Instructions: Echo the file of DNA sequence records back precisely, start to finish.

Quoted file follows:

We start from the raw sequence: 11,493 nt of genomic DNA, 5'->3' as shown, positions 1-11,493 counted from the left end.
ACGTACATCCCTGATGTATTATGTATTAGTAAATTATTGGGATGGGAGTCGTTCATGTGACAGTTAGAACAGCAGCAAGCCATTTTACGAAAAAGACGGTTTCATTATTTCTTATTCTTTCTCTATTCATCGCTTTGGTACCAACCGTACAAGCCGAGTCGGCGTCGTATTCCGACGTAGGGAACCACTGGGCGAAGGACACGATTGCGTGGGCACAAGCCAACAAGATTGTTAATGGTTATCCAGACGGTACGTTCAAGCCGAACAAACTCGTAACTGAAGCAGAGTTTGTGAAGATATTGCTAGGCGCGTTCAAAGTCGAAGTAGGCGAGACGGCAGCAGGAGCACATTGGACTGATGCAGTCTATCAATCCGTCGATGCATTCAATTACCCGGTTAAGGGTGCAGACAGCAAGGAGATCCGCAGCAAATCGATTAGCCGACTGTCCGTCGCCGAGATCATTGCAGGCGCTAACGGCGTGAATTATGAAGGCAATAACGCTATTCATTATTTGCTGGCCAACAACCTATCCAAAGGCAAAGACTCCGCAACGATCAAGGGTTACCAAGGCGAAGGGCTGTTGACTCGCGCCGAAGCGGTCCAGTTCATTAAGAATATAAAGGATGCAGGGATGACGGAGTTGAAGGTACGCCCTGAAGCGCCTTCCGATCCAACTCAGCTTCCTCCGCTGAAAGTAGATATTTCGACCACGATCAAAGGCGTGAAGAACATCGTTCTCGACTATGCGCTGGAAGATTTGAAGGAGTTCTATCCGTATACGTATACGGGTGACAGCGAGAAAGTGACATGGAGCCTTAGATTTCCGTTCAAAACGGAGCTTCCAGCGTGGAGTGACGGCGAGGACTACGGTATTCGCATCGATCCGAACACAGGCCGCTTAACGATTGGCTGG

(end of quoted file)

We start from the raw sequence: 11,493 nt of genomic DNA, 5'->3' as shown, positions 1-11,493 counted from the left end.
ACGTACATCCCTGATGTATTATGTATTAGTAAATTATTGGGATGGGAGTCGTTCATGTGACAGTTAGAACAGCAGCAAGCCATTTTACGAAAAAGACGGTTTCATTATTTCTTATTCTTTCTCTATTCATCGCTTTGGTACCAACCGTACAAGCCGAGTCGGCGTCGTATTCCGACGTAGGGAACCACTGGGCGAAGGACACGATTGCGTGGGCACAAGCCAACAAGATTGTTAATGGTTATCCAGACGGTACGTTCAAGCCGAACAAACTCGTAACTGAAGCAGAGTTTGTGAAGATATTGCTAGGCGCGTTCAAAGTCGAAGTAGGCGAGACGGCAGCAGGAGCACATTGGACTGATGCAGTCTATCAATCCGTCGATGCATTCAATTACCCGGTTAAGGGTGCAGACAGCAAGGAGATCCGCAGCAAATCGATTAGCCGACTGTCCGTCGCCGAGATCATTGCAGGCGCTAACGGCGTGAATTATGAAGGCAATAACGCTATTCATTATTTGCTGGCCAACAACCTATCCAAAGGCAAAGACTCCGCAACGATCAAGGGTTACCAAGGCGAAGGGCTGTTGACTCGCGCCGAAGCGGTCCAGTTCATTAAGAATATAAAGGATGCAGGGATGACGGAGTTGAAGGTACGCCCTGAAGCGCCTTCCGATCCAACTCAGCTTCCTCCGCTGAAAGTAGATATTTCGACCACGATCAAAGGCGTGAAGAACATCGTTCTCGACTATGCGCTGGAAGATTTGAAGGAGTTCTATCCGTATACGTATACGGGTGACAGCGAGAAAGTGACATGGAGCCTTAGATTTCCGTTCAAAACGGAGCTTCCAGCGTGGAGTGACGGCGAGGACTACGGTATTCGCATCGATCCGAACACAGGCCGCTTAACGATTGGCTGG